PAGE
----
May 9, 2023
SEOUL – South Korea’s top prosecutor on Monday pledged to stamp out drug-related crimes as Seoul seeks to impose increase capital punishment sentences for drug offenders who target minors
The prosecution’s proposal will be tabled at the Sentencing Commission of the Supreme Court of Korea in June, according to the commission dedicated to sentencing guidelines on Monday. If approved, the death sentence or life imprisonment could be imposed on a greater number of offenders who are convicted for supplying illegal drugs to or doing drugs with children and adolescents, as well as those who involved minors in drug trading.
Under the current law, such offenders are subject to at least five years in prison and repeat offenders can face the death penalty. The new sentencing guidelines, however, could impose harsher punishments on more offenders and have more offenders detained while on trial.
This will be part of the prosecution’s fight to uproot drug crimes, especially those targeting children and adolescents, according to the prosecution chief.
Without immediate action to address the upsurge in drug crimes, the situation would become “irreversible,” Lee One-seok, prosecutor general of the Supreme Prosecutors’ Office, said in a meeting with 26 high-ranking prosecutors from 18 offices across the nation. The meeting at Supreme Prosecutors’ Office headquarters in Seoul was designed to seek concerted efforts to fight the surging drug abuse especially among the young generation.
Prosecutors are engaged in an uphill battle against drug crimes, he added, directing the blame at the former liberal President Moon Jae-in administration that moved to undermine prosecutors’ power to probe drug crimes.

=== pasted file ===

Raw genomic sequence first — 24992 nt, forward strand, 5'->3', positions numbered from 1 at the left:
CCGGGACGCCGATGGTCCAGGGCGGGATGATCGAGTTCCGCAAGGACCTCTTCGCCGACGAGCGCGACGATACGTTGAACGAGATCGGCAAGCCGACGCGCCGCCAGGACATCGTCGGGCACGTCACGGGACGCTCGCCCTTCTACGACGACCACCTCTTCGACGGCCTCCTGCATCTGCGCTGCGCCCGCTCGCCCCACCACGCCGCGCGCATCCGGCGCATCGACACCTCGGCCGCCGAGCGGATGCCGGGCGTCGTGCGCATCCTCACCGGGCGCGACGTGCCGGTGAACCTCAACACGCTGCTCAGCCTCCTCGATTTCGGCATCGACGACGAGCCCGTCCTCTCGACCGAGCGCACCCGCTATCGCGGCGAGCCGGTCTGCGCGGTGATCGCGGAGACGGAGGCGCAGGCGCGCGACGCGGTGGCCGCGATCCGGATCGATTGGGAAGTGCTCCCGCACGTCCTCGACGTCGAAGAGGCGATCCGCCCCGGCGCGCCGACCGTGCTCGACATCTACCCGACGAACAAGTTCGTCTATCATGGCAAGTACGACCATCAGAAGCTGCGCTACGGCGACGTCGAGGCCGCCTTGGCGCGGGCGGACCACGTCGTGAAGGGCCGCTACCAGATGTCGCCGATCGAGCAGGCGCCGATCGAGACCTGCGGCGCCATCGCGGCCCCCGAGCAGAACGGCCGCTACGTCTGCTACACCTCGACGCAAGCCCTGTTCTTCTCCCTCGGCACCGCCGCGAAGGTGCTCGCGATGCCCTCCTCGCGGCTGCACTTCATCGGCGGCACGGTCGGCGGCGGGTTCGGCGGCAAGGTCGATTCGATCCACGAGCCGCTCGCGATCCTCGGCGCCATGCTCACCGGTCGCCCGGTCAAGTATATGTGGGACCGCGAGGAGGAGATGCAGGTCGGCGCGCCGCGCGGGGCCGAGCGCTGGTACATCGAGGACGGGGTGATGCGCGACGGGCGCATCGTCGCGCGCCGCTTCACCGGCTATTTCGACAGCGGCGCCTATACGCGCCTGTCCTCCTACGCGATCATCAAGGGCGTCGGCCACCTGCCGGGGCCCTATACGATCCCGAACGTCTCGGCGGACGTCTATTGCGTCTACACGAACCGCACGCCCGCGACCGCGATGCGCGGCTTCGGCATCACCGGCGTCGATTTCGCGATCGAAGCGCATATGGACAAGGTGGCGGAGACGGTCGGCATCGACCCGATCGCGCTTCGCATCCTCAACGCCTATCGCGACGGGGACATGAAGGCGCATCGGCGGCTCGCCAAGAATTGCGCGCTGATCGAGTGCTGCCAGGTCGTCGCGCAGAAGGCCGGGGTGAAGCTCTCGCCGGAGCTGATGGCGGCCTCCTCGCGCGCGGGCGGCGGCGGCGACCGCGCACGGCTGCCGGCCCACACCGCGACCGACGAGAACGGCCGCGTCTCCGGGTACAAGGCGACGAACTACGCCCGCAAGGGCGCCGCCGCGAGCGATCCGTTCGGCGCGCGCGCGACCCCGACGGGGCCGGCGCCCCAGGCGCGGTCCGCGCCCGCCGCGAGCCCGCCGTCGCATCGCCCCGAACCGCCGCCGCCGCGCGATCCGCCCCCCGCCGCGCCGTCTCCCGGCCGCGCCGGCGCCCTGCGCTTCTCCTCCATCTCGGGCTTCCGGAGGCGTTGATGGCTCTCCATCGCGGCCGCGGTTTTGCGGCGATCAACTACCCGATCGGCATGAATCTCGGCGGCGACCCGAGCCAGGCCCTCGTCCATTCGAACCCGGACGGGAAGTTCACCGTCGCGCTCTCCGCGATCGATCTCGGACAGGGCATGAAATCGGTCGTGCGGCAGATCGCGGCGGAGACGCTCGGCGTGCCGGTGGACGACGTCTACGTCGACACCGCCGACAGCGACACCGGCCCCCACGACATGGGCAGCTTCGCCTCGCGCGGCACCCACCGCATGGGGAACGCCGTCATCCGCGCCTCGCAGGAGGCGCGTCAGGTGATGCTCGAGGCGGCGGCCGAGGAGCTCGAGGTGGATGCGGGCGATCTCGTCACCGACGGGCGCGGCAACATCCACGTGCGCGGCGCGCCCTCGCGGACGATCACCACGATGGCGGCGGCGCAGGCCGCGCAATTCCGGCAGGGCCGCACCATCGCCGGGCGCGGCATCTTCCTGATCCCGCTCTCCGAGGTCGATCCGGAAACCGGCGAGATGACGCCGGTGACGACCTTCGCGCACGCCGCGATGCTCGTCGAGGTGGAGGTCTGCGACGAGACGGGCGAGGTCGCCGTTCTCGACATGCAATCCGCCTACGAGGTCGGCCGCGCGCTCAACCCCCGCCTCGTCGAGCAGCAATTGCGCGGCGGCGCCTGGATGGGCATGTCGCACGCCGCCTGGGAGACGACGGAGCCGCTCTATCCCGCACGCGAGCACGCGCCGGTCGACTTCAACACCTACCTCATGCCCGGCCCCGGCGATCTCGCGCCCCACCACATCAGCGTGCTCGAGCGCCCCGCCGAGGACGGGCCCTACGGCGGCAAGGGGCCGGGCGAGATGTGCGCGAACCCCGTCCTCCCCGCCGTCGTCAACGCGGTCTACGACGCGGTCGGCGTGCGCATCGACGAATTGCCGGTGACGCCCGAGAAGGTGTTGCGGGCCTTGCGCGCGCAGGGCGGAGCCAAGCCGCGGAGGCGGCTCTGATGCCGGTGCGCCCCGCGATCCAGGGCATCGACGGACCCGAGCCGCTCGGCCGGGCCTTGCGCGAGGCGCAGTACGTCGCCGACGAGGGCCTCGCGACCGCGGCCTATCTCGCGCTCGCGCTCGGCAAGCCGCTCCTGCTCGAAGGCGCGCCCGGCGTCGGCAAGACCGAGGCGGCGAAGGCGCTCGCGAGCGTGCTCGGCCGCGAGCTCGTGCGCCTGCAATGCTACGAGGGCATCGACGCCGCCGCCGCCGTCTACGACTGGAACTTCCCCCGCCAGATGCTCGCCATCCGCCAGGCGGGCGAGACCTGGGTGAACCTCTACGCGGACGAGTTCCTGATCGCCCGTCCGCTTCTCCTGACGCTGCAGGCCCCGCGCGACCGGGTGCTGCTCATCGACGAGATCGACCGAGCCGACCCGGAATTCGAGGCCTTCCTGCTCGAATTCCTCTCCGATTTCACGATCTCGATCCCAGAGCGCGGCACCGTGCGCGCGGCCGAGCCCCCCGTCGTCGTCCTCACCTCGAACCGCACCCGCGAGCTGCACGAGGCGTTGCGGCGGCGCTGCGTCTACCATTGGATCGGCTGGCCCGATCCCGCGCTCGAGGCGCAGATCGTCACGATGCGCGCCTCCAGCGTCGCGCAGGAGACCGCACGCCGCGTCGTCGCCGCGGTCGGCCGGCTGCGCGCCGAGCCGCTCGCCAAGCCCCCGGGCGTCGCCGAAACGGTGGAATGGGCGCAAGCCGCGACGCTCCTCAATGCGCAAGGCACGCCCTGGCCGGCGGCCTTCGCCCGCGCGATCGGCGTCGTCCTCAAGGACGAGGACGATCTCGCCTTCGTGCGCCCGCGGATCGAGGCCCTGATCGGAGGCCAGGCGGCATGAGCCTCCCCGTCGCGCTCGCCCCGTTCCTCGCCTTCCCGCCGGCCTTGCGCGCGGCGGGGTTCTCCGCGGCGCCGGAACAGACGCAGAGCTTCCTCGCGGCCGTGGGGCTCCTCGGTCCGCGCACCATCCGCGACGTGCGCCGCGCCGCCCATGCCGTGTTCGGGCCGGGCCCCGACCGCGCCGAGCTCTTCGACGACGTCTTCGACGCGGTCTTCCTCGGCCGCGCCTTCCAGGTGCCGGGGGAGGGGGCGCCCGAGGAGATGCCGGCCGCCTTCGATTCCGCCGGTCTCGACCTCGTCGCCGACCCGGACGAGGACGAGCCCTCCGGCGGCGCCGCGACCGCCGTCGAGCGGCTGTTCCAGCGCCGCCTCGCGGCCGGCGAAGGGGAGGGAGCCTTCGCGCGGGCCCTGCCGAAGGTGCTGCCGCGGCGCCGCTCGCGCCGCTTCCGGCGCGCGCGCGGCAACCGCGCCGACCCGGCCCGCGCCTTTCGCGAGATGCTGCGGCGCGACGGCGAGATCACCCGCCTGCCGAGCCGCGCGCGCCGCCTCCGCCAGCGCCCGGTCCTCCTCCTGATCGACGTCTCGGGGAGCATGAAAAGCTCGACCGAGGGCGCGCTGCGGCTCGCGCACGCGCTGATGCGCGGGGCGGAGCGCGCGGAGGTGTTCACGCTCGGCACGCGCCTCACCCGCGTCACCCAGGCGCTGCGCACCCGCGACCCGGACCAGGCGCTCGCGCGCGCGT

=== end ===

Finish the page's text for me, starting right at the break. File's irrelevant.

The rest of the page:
“At the investigative front, we see more cases where we determine the eligibility of the drug crime investigation by the weight and value of confiscated drugs in a ridiculous fashion,” Lee said.
He cited the laws in 2021 to ban the prosecutors from probing into drug crimes involving illicit drugs that are less valuable than 5 million won ($3,790). The growing disparity in illegal drug prices paid by smugglers and final consumers is aggravating the situation, he also said.
Moreover, the leniency in sentencing drug offenders has been seen as a main culprit behind the surge in drug crimes. According to data in April by the Supreme Court, less than half of the 5,468 district court rulings on drug offenders in 2021 ended up with jail sentences, as the proportion has been on a gradual decline in the past three years.
This forced the prosecution service to seek a breakthrough with its nationwide reorganization. In the late 1980s, a restructuring of the prosecution helped Korea transition from an illicit drug-producing country to a drug-free country in the 1990s. The prosecution has earlier pledged to revive a drug crime investigation unit by separating it from the anti-corruption division by as early as the end of May, retracting the decision during the Moon administration.
“We have a history of triumph against the drug crimes, so there is no doubt we could do so again,” Lee said, quoting Adm. Yi Sun-shin, “If one person keeps to the path, it is enough to scare thousands of people.”
This comes as the number of drug offenders rose over 30 percent in five years to 18,395 in 2022. The number of those aged 19 or younger rose fourfold to 481 over the cited period.
Separately, the Justice Ministry, the Education Ministry and the Family Ministry have joined forces in holding over 300 lectures in classrooms from March 20 until Thursday. More than 1,000 such lectures are to take place until the end of this year. The lectures are part of the Yoon Suk Yeol administration’s drug awareness campaign to help the young generation steer clear of illegal drugs, the Justice Ministry said Monday.